More Strange Cases in Science

The following is an article from The Annals of Improbable Research, now in all-pdf form. Get a subscription now for only $25 a year!

Strange Cases of This and That, From Here and There
compiled by Stephen Drew, Improbable Research staff

The Schmarb Puzzle
“The Strange Case of John Shmarb: An Aesthetic Puzzle,” Steven M. Cahn and L. Michael Griffel, Journal of Aesthetics and Art Criticism, vol. 34, no. 1, Autumn,1975, pp. 21-22. The authors, at the University of Vermont and the City University of New York, explain:

[Newspapers] reported that a grandson of a former student of Brahms, rummaging through an old family trunk, had unearthed some dusty pages that turned out to be an original Brahms manuscript: a fifth symphony completed just prior to the composer’s death in 1897. It had never been performed or published, and, in fact, Brahms seems never to have even mentioned it to anyone....

Incredibly, the Symphony had actually been the handiwork of a young American composer, John Shmarb, who had called a press conference to announce his achievement.... When asked why he had concocted such an elaborate hoax, young Shmarb replied: “For the last ten years publishers and critics and musicologists have been dismissing my work as inconsequential because they claimed all I did was copy nineteenth-century music. Well, I finally got fed up. They weren’t being fair to my music....”

Word soon followed that the Berlin Philharmonia had eliminated the Symphony from its re-cording schedule, that plans to publish the work had been abandoned at considerable cost to the publisher, and that all announced performances had been cancelled.

Further Thoughts on the Schmarb Puzzle
“The Strange Case of John Shmarb: An Epilogue and Further Reflections,” Neil Courtney, Journal of Aesthetics and Art Criticism, vol. 34, no. 1, Autumn 1975, pp. 27-28. The author, a member of the Philadelphia Orchestra, explains:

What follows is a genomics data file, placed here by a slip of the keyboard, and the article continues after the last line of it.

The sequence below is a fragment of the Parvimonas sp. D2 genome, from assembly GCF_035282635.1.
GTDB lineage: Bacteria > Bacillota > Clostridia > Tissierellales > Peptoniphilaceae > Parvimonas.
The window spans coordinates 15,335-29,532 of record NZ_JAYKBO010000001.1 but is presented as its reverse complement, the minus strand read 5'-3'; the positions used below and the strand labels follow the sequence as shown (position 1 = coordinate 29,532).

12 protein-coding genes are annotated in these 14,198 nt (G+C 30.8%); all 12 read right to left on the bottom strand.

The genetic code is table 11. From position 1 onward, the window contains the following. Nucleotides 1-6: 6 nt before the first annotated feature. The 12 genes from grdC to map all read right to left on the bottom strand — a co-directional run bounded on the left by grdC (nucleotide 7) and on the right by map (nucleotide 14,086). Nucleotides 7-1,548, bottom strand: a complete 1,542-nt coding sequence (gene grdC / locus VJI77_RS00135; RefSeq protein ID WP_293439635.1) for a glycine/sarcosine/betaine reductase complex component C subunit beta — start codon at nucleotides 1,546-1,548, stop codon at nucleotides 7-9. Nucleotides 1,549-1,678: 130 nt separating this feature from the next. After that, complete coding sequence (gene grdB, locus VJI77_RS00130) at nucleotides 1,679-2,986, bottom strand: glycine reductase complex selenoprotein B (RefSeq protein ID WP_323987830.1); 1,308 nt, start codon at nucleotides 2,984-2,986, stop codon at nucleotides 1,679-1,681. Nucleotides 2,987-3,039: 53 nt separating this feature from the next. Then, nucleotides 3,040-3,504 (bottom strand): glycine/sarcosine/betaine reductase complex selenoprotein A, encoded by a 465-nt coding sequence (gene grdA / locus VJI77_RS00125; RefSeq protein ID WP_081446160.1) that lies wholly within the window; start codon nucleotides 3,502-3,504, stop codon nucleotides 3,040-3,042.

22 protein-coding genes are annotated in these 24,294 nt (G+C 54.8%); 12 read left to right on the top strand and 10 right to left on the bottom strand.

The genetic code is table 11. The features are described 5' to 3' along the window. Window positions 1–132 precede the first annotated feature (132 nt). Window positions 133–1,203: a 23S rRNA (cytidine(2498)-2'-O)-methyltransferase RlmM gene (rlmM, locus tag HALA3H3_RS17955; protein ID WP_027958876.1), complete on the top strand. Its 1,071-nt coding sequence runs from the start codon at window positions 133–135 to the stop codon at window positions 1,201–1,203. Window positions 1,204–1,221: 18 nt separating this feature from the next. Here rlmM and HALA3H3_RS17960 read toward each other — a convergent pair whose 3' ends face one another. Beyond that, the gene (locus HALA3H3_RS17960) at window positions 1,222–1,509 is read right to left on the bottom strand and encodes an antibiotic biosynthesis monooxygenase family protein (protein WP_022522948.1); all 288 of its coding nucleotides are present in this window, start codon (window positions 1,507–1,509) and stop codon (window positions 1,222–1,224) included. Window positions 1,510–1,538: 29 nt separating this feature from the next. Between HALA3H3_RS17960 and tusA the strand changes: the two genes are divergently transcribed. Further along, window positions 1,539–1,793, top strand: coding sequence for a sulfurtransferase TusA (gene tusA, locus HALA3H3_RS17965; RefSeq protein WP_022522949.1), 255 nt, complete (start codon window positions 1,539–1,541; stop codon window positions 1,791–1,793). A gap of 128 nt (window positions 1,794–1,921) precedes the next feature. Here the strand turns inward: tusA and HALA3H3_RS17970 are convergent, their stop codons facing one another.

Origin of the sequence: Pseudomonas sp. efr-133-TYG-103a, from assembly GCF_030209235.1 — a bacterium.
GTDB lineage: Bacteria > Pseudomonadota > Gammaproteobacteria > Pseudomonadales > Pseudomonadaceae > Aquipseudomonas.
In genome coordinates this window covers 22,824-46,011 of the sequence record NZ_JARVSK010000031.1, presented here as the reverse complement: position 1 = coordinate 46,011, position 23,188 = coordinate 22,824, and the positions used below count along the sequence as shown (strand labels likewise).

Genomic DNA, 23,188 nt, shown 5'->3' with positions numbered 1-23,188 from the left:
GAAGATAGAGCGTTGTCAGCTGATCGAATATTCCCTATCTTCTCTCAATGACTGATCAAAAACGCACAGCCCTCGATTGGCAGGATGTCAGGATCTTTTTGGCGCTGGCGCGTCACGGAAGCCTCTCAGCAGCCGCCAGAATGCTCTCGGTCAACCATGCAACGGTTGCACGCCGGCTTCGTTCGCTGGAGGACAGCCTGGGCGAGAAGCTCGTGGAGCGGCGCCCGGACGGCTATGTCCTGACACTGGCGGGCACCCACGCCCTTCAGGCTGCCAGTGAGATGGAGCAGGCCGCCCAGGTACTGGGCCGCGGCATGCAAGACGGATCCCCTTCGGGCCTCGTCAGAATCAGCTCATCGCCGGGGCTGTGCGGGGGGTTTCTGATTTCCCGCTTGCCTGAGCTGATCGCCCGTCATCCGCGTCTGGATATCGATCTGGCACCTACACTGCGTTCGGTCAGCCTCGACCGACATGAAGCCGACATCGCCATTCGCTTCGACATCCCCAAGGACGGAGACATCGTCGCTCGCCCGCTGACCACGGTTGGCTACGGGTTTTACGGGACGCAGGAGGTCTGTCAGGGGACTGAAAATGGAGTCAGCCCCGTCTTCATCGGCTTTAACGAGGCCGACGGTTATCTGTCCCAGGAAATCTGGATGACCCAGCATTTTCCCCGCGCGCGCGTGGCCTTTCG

John Shmarb was lucky to get his symphony past the sycophants and self-deceiving opinion makers the first time. He would never survive extended exposure to true music lovers.

The Strange Cases of the Exploding Teeth (1975)
“Oddments in Dental History: The Strange Cases of the Exploding Teeth,” M.E. Ring, Bulletin of the History of Dentistry, vol. 23, no. 1, 1975, pp. 17-18.

Exploding Teeth (2015)
“The Mysterious Case of ‘Exploding Teeth’,” Louis. I. Grossman, British Dental Journal, vol. 219, 2015, pp. 376-377. The author, at the University of Pennsylvania, writes:

So there you have it. Four cases of exploding teeth, all of them remaining a mystery and perhaps more cases that remain unsolved.

(More About) Sentences Saying of Themselves Strange Things
“Further Reflections on Sentences Saying of Themselves Strange Things,” Elia Zardini, Logic and Logical Philosophy, epub March 2017. The author, at Universidade de Lisboa, Portugal, explains:

Milne [2005] argued that a sentence saying of itself that it does not have a truthmaker is true but does not have a truthmaker. López de Sa and Zardini [2006] worried that, by parity of reasoning, one should conclude that a sentence saying of itself that it is not both true and short is true but not short. Recently, Milne [2013] and Gołosz [2015] have replied to López de Sa and Zardini’s worry, arguing in different ways that the worry is ill-founded. In this paper, I’ll address these replies and argue that they fail to dispel López de Sa and Zardini’s worry.

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This article is republished with permission from the September-October 2017 issue of the Annals of Improbable Research. You can download or purchase back issues of the magazine, or subscribe to receive future issues. Or get a subscription for someone as a gift!

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